The $30bn broker mega-merger of Aon and Willis Towers Watson is making slow progress towards completion. However, the market is still struggling to understand what impact it will have for the future

The London market is looking long and hard at the merger between two of the world’s three biggest broking entities.

As soon as Aon confirmed it was buying Willis Towers Watson (WTW) in March last year, concerns were raised over the level of market share the combined business would enjoy.

WTW pre-empted some of those concerns with the disposal of Miller Insurance. The market is also rife with suggestions that reinsurance arm Willis Re may also have to be divested if the merger is to get the green light.

The two brokers have spelt out the reasons for the move, which comes down to their concerns that insurance needs to change if it is to meet the needs of its client base.

It points out that current and future risks are fundamentally different from those two decades ago, given the rise in technology and increasing intangible risk exposures.

Aon declined to speak to Insurance Times on the merger, but the public domain is littered with documents which provide an insight into their rationale.

It believes that the merger will deliver the economies of scale to create enhanced analytics and insight capabilities, as well as accelerate innovation. It will also improve access to new sources of capital and introduces new structures that improve client choice.

“On day one, the combination of Aon and Willis Towers Watson will enable us to combine data, analytics and technology to create new, more powerful predictive models – that look forward and not only look back – and develop solutions at a pace not previously possible,” it stated. “What we are building together defies traditional categorisation.”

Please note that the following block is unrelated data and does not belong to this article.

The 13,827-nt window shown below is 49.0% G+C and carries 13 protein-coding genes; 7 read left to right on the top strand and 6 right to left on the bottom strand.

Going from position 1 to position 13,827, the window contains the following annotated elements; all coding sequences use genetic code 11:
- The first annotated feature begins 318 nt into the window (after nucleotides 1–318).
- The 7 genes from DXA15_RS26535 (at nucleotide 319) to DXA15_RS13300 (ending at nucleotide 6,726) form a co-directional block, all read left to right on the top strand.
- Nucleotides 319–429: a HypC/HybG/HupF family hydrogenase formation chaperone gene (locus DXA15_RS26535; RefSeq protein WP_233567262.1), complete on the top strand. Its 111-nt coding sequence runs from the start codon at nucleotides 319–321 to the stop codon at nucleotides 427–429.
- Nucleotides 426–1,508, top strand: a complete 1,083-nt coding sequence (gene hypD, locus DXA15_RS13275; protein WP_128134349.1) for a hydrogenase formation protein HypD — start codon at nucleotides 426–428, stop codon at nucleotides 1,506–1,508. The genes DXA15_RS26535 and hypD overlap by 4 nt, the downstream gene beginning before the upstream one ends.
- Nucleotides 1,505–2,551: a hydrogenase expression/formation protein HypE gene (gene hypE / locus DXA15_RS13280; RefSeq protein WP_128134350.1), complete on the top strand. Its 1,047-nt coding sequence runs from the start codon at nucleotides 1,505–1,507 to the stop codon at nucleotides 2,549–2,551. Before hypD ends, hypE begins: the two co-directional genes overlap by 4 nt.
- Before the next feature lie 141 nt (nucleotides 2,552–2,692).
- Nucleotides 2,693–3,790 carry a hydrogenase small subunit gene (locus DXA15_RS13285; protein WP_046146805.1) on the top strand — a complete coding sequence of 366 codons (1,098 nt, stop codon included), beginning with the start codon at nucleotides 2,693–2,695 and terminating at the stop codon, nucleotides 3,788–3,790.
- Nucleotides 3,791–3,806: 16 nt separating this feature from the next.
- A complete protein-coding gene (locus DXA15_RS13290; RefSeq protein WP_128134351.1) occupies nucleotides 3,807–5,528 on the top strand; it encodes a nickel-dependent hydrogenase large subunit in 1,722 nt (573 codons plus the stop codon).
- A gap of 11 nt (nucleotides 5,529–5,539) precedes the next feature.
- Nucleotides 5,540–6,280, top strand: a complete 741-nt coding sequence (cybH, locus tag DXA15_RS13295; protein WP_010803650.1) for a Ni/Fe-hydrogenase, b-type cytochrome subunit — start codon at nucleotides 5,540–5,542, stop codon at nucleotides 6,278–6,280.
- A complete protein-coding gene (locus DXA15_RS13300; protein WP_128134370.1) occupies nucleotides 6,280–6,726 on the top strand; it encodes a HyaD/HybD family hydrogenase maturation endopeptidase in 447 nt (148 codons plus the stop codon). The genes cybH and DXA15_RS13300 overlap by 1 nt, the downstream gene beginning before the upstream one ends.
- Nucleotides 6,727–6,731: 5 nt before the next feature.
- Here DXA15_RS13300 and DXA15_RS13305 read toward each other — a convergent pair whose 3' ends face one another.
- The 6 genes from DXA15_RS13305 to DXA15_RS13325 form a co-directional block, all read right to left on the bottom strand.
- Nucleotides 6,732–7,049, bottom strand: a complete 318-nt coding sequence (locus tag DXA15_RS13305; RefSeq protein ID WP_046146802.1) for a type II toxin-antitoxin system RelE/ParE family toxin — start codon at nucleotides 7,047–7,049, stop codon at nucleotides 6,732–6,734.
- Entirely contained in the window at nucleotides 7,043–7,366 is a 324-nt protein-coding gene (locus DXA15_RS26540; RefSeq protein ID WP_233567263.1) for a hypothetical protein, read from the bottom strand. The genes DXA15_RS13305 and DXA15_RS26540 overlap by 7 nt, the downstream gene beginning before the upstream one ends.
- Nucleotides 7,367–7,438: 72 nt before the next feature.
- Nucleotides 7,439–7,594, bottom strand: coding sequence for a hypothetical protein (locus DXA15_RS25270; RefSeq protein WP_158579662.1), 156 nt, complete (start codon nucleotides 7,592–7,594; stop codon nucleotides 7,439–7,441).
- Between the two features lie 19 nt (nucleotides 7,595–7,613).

A European microscope

However, despite all the positivity, there remains industry concerns over having such a dominant player in the market. Fears have been expressed over what this will mean for client choice and the impact on the ability of insurers to resist the pressure to ease terms and conditions and reduce rates from such a dominant entity.

Regulators have also aired their concerns over the deal.

Earlier this month, the European Commission announced it stopped the clock on its in-depth investigation into the merger.

A spokesperson for the Commission said the decision had been taken due to the need for documentation that had yet to be provided.

“This procedure in merger investigations is activated if the parties fail to provide, in a timely fashion, an important piece of information that the Commission has requested from them,” the spokesperson said.

In announcing the in-depth review, the EC’s executive vice-president Margrethe Vestager, responsible for competition policy, said: “We have opened an in-depth investigation to assess carefully whether the transaction could lead to negative effects for competition, less choice and higher prices for European customers in the commercial risk brokerage market.”

The Commission said its initial concerns were around the reduction in competition in specialty classes such as multi-national property and casualty, financial and professional services, credit and political risk, cyber, marine, space and aerospace manufacturing risks.